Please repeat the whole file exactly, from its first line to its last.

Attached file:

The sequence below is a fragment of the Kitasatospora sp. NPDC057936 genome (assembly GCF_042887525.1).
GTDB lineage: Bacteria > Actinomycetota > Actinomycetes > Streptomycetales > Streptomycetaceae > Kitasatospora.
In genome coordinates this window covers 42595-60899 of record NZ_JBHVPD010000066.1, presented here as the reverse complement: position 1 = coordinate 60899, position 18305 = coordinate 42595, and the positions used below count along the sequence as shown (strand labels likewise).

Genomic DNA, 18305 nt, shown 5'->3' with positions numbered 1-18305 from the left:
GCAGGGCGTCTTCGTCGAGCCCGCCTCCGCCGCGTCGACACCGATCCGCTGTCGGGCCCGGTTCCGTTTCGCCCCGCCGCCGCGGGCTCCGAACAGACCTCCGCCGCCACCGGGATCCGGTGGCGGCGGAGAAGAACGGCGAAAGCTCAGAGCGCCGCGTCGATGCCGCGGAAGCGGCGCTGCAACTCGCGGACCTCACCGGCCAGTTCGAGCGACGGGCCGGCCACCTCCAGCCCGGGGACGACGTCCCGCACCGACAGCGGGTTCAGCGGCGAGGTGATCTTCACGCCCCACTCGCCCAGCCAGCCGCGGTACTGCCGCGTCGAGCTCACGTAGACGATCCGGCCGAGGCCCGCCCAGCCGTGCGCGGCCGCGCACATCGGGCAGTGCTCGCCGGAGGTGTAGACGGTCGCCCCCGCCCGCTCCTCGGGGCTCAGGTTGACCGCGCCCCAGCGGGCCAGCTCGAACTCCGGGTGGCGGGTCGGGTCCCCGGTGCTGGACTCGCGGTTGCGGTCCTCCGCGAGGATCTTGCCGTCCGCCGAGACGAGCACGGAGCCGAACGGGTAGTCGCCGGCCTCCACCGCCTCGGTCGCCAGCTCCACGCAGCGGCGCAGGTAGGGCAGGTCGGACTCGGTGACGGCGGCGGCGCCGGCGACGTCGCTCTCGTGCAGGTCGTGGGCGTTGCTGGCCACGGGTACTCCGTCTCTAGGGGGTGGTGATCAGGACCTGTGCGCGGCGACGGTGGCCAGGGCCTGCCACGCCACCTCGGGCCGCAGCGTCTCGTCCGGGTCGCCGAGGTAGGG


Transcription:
The sequence below is a fragment of the Kitasatospora sp. NPDC057936 genome (assembly GCF_042887525.1).
GTDB lineage: Bacteria > Actinomycetota > Actinomycetes > Streptomycetales > Streptomycetaceae > Kitasatospora.
In genome coordinates this window covers 42595-60899 of record NZ_JBHVPD010000066.1, presented here as the reverse complement: position 1 = coordinate 60899, position 18305 = coordinate 42595, and the positions used below count along the sequence as shown (strand labels likewise).

Genomic DNA, 18305 nt, shown 5'->3' with positions numbered 1-18305 from the left:
GCAGGGCGTCTTCGTCGAGCCCGCCTCCGCCGCGTCGACACCGATCCGCTGTCGGGCCCGGTTCCGTTTCGCCCCGCCGCCGCGGGCTCCGAACAGACCTCCGCCGCCACCGGGATCCGGTGGCGGCGGAGAAGAACGGCGAAAGCTCAGAGCGCCGCGTCGATGCCGCGGAAGCGGCGCTGCAACTCGCGGACCTCACCGGCCAGTTCGAGCGACGGGCCGGCCACCTCCAGCCCGGGGACGACGTCCCGCACCGACAGCGGGTTCAGCGGCGAGGTGATCTTCACGCCCCACTCGCCCAGCCAGCCGCGGTACTGCCGCGTCGAGCTCACGTAGACGATCCGGCCGAGGCCCGCCCAGCCGTGCGCGGCCGCGCACATCGGGCAGTGCTCGCCGGAGGTGTAGACGGTCGCCCCCGCCCGCTCCTCGGGGCTCAGGTTGACCGCGCCCCAGCGGGCCAGCTCGAACTCCGGGTGGCGGGTCGGGTCCCCGGTGCTGGACTCGCGGTTGCGGTCCTCCGCGAGGATCTTGCCGTCCGCCGAGACGAGCACGGAGCCGAACGGGTAGTCGCCGGCCTCCACCGCCTCGGTCGCCAGCTCCACGCAGCGGCGCAGGTAGGGCAGGTCGGACTCGGTGACGGCGGCGGCGCCGGCGACGTCGCTCTCGTGCAGGTCGTGGGCGTTGCTGGCCACGGGTACTCCGTCTCTAGGGGGTGGTGATCAGGACCTGTGCGCGGCGACGGTGGCCAGGGCCTGCCACGCCACCTCGGGCCGCAGCGTCTCGTCCGGGTCGCCGAGGTAGGG